The Foreign Exchange Professionals Association (FXPA), a Forex trade body that commenced operations in September 2014, today announces that it has submitted comments to the U.S. Securities and Exchange Commission (SEC) regarding proposed rules governing the “Use of Derivatives by Registered Investment Companies and Business Development Companies”.
FXPA is calling for an exemption for FX swaps and forwards from the proposed rules.
The Association defends the view that FX forwards and FX swaps should be exempt from the developing rules on derivatives. The comments argue that introducing this regulation on FX products would be both impractical and self-defeating from a risk mitigation standpoint.
FXPA notes that “Impediments to asset managers’ use of FX derivatives to hedge commercial risk from global investment strategies could reduce asset managers’ abilities to deploy capital around the world, restricting investment strategies, tying asset managers’ systemic stability to US dollar-denominated investments, and could restrict long-term investment capital to businesses around the world”.
The FXPA points to the fact that the US Treasury exempted FX swaps and FX forwards from being regulated as swaps under the Commodity Exchange Act, and stresses that “unlike currency swaps, [FX forwards and FX swaps] are different because…the amount of the cash flow exchanged by the party is known at the onset of the transaction”, leading to minimal settlement risk.
The comments also highlight the risk-mitigation function that is often played by FX derivatives regarding asset management, pointing out that these “risk mitigating activities are the same activities identified by the US Treasury Department in its Determination to exempt these products from…regulation pursuant to the Dodd-Frank Wall Street Reform and Consumer Protection Act”.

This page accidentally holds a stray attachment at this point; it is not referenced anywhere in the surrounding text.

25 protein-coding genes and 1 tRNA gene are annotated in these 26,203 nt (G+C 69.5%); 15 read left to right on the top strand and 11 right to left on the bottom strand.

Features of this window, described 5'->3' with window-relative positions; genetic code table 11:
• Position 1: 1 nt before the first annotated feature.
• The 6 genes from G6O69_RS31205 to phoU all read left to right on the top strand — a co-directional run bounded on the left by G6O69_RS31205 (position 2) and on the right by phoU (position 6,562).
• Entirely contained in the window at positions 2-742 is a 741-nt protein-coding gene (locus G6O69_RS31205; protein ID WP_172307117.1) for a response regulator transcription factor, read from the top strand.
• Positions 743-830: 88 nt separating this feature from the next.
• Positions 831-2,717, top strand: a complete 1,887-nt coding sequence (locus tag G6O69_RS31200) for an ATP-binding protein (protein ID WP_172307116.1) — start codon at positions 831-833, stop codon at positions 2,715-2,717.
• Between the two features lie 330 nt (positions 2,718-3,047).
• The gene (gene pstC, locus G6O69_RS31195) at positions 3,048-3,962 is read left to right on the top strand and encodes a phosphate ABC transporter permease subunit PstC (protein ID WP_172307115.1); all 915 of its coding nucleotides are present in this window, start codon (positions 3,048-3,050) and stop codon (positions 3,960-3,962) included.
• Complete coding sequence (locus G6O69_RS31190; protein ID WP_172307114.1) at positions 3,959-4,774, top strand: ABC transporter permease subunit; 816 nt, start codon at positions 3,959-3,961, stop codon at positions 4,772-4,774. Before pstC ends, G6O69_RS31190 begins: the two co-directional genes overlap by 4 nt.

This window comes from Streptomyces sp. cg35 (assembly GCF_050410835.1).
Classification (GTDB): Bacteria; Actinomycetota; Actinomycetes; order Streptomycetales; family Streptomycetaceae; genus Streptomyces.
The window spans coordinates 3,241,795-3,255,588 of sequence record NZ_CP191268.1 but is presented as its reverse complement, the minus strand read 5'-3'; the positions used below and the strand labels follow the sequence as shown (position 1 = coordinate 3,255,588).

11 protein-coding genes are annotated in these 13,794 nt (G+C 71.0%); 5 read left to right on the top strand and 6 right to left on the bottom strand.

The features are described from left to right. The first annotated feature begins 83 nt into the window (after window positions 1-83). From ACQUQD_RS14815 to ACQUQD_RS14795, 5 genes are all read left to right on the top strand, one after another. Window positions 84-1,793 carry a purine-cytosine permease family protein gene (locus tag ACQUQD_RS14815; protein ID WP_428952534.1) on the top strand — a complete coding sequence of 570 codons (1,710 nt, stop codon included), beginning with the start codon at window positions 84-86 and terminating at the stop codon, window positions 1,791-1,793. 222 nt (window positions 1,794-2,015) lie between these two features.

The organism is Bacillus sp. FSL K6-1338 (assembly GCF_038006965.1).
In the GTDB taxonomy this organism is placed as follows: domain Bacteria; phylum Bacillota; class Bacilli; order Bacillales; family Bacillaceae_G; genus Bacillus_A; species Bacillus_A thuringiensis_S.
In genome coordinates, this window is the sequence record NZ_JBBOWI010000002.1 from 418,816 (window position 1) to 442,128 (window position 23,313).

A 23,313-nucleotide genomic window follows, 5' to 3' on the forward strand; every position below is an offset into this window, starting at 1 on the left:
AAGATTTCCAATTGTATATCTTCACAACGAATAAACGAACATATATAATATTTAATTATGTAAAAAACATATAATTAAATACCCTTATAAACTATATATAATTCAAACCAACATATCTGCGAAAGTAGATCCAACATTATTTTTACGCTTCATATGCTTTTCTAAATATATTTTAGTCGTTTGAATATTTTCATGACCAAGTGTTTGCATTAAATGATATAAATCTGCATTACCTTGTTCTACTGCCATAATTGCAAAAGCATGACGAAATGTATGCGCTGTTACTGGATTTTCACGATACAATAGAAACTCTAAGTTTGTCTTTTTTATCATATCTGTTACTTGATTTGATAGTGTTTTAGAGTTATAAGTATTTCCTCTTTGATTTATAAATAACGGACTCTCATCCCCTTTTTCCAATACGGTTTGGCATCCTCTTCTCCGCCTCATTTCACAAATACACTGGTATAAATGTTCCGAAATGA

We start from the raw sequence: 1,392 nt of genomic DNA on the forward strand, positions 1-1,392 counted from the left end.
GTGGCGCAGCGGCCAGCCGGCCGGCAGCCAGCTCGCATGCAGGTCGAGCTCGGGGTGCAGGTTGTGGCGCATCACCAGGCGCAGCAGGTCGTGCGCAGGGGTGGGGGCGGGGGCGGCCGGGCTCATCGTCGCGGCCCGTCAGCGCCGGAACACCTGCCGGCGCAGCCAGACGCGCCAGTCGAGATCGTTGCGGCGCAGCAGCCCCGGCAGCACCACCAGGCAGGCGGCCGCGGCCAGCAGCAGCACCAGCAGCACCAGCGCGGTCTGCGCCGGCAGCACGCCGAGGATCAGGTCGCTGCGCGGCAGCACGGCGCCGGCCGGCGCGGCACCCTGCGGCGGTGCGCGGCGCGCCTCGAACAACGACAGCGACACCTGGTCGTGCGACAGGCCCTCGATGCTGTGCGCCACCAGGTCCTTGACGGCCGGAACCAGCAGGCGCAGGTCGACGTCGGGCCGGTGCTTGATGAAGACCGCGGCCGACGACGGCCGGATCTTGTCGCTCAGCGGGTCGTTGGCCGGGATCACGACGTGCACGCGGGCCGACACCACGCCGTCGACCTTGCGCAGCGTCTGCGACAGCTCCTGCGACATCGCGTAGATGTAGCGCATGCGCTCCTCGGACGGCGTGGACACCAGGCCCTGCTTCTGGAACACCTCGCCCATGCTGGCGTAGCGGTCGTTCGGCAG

The Association refers to the US Treasury Department’s finding that settlement risk associated with FX swaps and forwards is “virtually eliminated” through the use of payment-versus-payment settlement arrangements.
The FXPA argues that FX futures and non-deliverable forwards (NDFs) should also be exempt from the proposed rules, as “these products are similarly relied upon by funds to reduce currency risk and promote cross-border investment by asset managers. Like FX swaps and FX forwards, these products pose relatively low risk to the financial system due to their liquidity and settlement dynamics and their short dated tenors”.
In addition, FXPA says that “limiting the use of FX derivatives may also prevent non-US companies from attracting US funds’ capital to grow their businesses and benefit from any comparative advantage they may possess.”
Thus, regulation of these products would, in the FXPA’s opinion, lead to outcomes that “seem antithetical to the competitive, liquid and stable global capital markets the SEC seeks to promote”.
You can view the announcement from FXPA by clicking here.
For the detailed comments from FXPA, as filed with SEC, click here.